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**Bernoulli trials:**

The outcome of any trial is independent of the outcome of any other trial. In each of such trials, the probability of success or failure remains constant. Such independent trials which have only two outcomes usually referred as ‘success’ or ‘failure’ are called Bernoulli trials.

**Definition: **

Trials of a random experiment are called Bernoulli trials, if they satisfy the following conditions :

(i) There should be a finite number of trials.

(ii) The trials should be independent.

(iii) Each trial has exactly two outcomes : success or failure.

(iv) The probability of success remains the same in each trial.

For example, throwing a die 50 times is a case of 50 Bernoulli trials, in which each trial results in success (say an even number) or failure (an odd number) and the probability of success (p) is same for all 50 throws. Obviously, the successive throws of the die are independent experiments. If the die is fair and have six numbers 1 to 6 written on six faces, then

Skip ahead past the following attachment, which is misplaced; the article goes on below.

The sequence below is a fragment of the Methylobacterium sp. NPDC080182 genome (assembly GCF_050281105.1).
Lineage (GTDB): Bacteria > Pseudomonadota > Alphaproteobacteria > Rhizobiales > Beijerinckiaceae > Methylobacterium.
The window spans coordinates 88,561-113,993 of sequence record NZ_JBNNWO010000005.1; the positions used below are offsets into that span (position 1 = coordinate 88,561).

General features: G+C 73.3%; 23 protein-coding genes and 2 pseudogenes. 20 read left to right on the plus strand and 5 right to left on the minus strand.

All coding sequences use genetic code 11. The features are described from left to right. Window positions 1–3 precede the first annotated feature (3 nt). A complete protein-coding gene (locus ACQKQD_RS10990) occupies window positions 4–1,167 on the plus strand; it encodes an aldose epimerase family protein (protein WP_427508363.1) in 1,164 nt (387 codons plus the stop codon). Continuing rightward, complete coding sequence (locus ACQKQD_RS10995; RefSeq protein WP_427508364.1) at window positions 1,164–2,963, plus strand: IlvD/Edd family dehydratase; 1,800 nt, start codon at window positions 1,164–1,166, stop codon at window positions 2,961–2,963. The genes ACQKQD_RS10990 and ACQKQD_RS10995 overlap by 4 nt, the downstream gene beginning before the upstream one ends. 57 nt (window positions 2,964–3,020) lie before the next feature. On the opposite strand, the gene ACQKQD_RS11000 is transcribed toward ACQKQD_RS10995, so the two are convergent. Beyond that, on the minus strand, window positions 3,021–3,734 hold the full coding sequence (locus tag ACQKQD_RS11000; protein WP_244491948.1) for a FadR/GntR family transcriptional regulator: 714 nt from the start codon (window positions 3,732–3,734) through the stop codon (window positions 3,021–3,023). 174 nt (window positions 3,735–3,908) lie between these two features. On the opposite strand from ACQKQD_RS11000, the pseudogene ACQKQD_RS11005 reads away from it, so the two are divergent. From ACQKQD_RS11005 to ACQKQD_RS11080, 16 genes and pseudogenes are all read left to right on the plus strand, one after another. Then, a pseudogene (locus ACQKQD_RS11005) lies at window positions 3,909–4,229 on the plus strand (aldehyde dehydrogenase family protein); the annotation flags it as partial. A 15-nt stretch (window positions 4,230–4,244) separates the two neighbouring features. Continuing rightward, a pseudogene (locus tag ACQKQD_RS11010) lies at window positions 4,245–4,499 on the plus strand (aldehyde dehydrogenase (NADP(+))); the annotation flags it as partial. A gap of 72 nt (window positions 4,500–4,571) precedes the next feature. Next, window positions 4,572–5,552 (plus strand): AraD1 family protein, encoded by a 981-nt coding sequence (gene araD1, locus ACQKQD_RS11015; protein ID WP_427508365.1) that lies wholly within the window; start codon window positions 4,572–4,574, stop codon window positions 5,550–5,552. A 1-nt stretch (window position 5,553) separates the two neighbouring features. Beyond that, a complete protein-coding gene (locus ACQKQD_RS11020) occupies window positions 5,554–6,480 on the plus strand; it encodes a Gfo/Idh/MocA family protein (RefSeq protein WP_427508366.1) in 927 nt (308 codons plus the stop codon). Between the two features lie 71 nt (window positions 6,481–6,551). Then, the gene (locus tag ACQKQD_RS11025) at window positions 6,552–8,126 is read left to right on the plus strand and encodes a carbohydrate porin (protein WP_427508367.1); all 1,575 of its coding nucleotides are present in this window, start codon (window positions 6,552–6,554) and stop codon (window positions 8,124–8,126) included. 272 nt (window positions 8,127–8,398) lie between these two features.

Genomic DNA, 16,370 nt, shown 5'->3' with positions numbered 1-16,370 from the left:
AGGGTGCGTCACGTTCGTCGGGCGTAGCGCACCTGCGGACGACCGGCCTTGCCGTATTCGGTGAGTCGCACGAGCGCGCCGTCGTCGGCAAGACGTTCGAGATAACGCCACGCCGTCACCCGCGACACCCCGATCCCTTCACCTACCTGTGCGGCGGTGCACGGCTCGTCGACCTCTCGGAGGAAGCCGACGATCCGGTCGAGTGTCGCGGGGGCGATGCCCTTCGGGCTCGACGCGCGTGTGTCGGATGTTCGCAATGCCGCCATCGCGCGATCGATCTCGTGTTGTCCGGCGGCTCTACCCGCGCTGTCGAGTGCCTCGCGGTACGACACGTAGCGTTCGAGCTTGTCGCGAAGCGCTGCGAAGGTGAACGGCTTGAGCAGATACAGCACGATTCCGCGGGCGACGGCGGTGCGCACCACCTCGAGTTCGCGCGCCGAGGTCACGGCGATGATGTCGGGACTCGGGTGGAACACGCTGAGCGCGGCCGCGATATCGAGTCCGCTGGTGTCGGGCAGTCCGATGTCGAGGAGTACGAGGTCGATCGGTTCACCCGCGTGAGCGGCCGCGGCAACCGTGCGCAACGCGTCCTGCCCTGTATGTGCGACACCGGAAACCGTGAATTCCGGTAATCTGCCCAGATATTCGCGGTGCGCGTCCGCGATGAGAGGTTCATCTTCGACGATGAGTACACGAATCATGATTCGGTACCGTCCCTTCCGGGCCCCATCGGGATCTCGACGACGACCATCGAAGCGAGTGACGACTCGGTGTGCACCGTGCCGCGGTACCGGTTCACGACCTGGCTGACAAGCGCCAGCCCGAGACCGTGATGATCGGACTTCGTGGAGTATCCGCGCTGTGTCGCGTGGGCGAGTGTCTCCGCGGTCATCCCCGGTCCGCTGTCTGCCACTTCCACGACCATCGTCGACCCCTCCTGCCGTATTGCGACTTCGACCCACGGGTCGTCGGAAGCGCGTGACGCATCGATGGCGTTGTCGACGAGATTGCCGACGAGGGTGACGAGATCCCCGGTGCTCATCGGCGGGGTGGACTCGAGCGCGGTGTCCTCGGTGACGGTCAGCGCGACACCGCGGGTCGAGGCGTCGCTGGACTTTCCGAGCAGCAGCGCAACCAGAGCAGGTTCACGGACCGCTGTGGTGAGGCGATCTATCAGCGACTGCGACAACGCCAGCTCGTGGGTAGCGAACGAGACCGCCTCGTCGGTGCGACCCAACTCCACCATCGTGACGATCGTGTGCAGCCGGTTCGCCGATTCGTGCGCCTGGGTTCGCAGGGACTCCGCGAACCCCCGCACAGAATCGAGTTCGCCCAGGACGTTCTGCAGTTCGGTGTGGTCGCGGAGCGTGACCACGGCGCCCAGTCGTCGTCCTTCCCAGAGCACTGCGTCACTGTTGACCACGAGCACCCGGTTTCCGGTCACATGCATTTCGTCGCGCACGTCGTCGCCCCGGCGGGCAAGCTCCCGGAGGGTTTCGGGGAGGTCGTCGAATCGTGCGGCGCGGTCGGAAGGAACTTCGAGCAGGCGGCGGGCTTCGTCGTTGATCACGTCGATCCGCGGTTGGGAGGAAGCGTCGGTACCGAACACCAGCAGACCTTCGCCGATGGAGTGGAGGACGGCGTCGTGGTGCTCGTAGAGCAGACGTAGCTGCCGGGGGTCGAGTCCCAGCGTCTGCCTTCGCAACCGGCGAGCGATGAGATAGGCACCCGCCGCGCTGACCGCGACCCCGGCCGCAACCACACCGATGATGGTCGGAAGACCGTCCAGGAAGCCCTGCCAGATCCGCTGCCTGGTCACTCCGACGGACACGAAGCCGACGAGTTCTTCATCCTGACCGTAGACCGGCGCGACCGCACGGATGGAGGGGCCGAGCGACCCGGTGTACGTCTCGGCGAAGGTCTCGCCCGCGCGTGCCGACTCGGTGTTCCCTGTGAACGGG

p = `1/2 and q = 1 -p =1/2` probability of failure.

**Binomial distribution:**

Let us take the experiment made up of three Bernoulli trials with probabilities p and q = 1 – p for success and failure respectively in each trial. The sample space of the experiment is the set

S = {SSS, SSF, SFS, FSS, SFF, FSF, FFS, FFF}

The number of successes is a random variable X and can take values 0, 1, 2, or 3. The probability distribution of the number of successes is as below :

P(X = 0) = P(no success)

= P({FFF}) = P(F) P(F) P(F)

= `q . q . q = q^3` since the trials are independent

P(X = 1) = P(one successes)

= P({SFF, FSF, FFS})

= P({SFF}) + P({FSF}) + P({FFS})

= P(S) P(F) P(F) + P(F) P(S) P(F) + P(F) P(F) P(S)

= `p.q.q + q.p.q + q.q.p = 3pq^2 `

P(X = 2) = P (two successes)

= P({SSF, SFS, FSS})

= P({SSF}) + P ({SFS}) + P({FSS})

= P(S) P(S) P(F) + P(S) P(F) P(S) + P(F) P(S) P(S)

= `p.p.q. + p.q.p + q.p.p = 3p^2q`

and

P(X = 3) = P(three success) = P ({SSS})

= P(S) . P(S) . P(S) = `p^3`

Thus, the probability distribution of X is

X | o | 1 | 2 | 3 |

P(X) | `q^3` | `3q^2p` | `3qp^2` | `p^3` |

Also, the binominal expansion of `(q + p)^3` is

`q^3 + 3q^2p + 3 qp^2 + p^3`

Thus, we may conclude that in an experiment of n-Bernoulli trials, the probabilities of 0, 1, 2,..., n successes can be obtained as 1st, 2nd,...,`(n + 1)^(th)` terms in the expansion of `(q + p)^n`.

The probability of x successes in n-Bernoulli trials is `(n!)/ (x!(n - x)!) p^x q^(n -x)`

or `"^nC_x p^x q^(n-x)`

The probability of x successes P(X = x) is also denoted by P(x) and is given by

P(x) = `"^nC_x q^(n-x) p^x` , x = 0, 1,..., n. (q = 1 – p)

This P(x) is called the probability function of the binomial distribution.